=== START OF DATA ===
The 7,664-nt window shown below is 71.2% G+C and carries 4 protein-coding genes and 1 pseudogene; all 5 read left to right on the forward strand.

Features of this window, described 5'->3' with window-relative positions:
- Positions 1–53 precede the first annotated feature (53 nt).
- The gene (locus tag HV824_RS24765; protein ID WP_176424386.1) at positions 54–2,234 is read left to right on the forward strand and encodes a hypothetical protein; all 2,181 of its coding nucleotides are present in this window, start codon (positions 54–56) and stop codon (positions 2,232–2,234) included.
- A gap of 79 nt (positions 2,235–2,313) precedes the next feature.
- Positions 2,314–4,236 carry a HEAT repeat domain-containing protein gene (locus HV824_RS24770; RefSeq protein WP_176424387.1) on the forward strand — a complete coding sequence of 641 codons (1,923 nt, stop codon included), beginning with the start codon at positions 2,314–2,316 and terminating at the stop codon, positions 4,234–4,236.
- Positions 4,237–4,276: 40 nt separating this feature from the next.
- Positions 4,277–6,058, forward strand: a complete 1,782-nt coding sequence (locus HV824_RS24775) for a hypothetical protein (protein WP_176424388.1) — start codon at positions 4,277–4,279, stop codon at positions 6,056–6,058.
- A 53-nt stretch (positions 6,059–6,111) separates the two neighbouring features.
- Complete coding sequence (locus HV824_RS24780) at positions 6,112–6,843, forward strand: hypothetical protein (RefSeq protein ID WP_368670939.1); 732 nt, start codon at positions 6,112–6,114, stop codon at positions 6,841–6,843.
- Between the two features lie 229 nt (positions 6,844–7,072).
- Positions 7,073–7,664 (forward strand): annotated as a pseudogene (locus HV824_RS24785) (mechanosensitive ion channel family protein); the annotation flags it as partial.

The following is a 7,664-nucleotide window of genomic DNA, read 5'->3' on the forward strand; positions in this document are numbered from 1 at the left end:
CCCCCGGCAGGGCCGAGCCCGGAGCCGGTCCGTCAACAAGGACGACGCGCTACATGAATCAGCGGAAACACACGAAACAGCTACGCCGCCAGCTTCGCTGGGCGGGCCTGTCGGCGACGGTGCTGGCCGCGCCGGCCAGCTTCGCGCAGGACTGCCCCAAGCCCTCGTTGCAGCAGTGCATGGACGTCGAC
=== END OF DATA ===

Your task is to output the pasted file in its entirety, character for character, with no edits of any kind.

The 7,664-nt window shown below is 71.2% G+C and carries 4 protein-coding genes and 1 pseudogene; all 5 read left to right on the forward strand.

Features of this window, described 5'->3' with window-relative positions:
- Positions 1–53 precede the first annotated feature (53 nt).
- The gene (locus tag HV824_RS24765; protein ID WP_176424386.1) at positions 54–2,234 is read left to right on the forward strand and encodes a hypothetical protein; all 2,181 of its coding nucleotides are present in this window, start codon (positions 54–56) and stop codon (positions 2,232–2,234) included.
- A gap of 79 nt (positions 2,235–2,313) precedes the next feature.
- Positions 2,314–4,236 carry a HEAT repeat domain-containing protein gene (locus HV824_RS24770; RefSeq protein WP_176424387.1) on the forward strand — a complete coding sequence of 641 codons (1,923 nt, stop codon included), beginning with the start codon at positions 2,314–2,316 and terminating at the stop codon, positions 4,234–4,236.
- Positions 4,237–4,276: 40 nt separating this feature from the next.
- Positions 4,277–6,058, forward strand: a complete 1,782-nt coding sequence (locus HV824_RS24775) for a hypothetical protein (protein WP_176424388.1) — start codon at positions 4,277–4,279, stop codon at positions 6,056–6,058.
- A 53-nt stretch (positions 6,059–6,111) separates the two neighbouring features.
- Complete coding sequence (locus HV824_RS24780) at positions 6,112–6,843, forward strand: hypothetical protein (RefSeq protein ID WP_368670939.1); 732 nt, start codon at positions 6,112–6,114, stop codon at positions 6,841–6,843.
- Between the two features lie 229 nt (positions 6,844–7,072).
- Positions 7,073–7,664 (forward strand): annotated as a pseudogene (locus HV824_RS24785) (mechanosensitive ion channel family protein); the annotation flags it as partial.

The following is a 7,664-nucleotide window of genomic DNA, read 5'->3' on the forward strand; positions in this document are numbered from 1 at the left end:
CCCCCGGCAGGGCCGAGCCCGGAGCCGGTCCGTCAACAAGGACGACGCGCTACATGAATCAGCGGAAACACACGAAACAGCTACGCCGCCAGCTTCGCTGGGCGGGCCTGTCGGCGACGGTGCTGGCCGCGCCGGCCAGCTTCGCGCAGGACTGCCCCAAGCCCTCGTTGCAGCAGTGCATGGACGTCGAC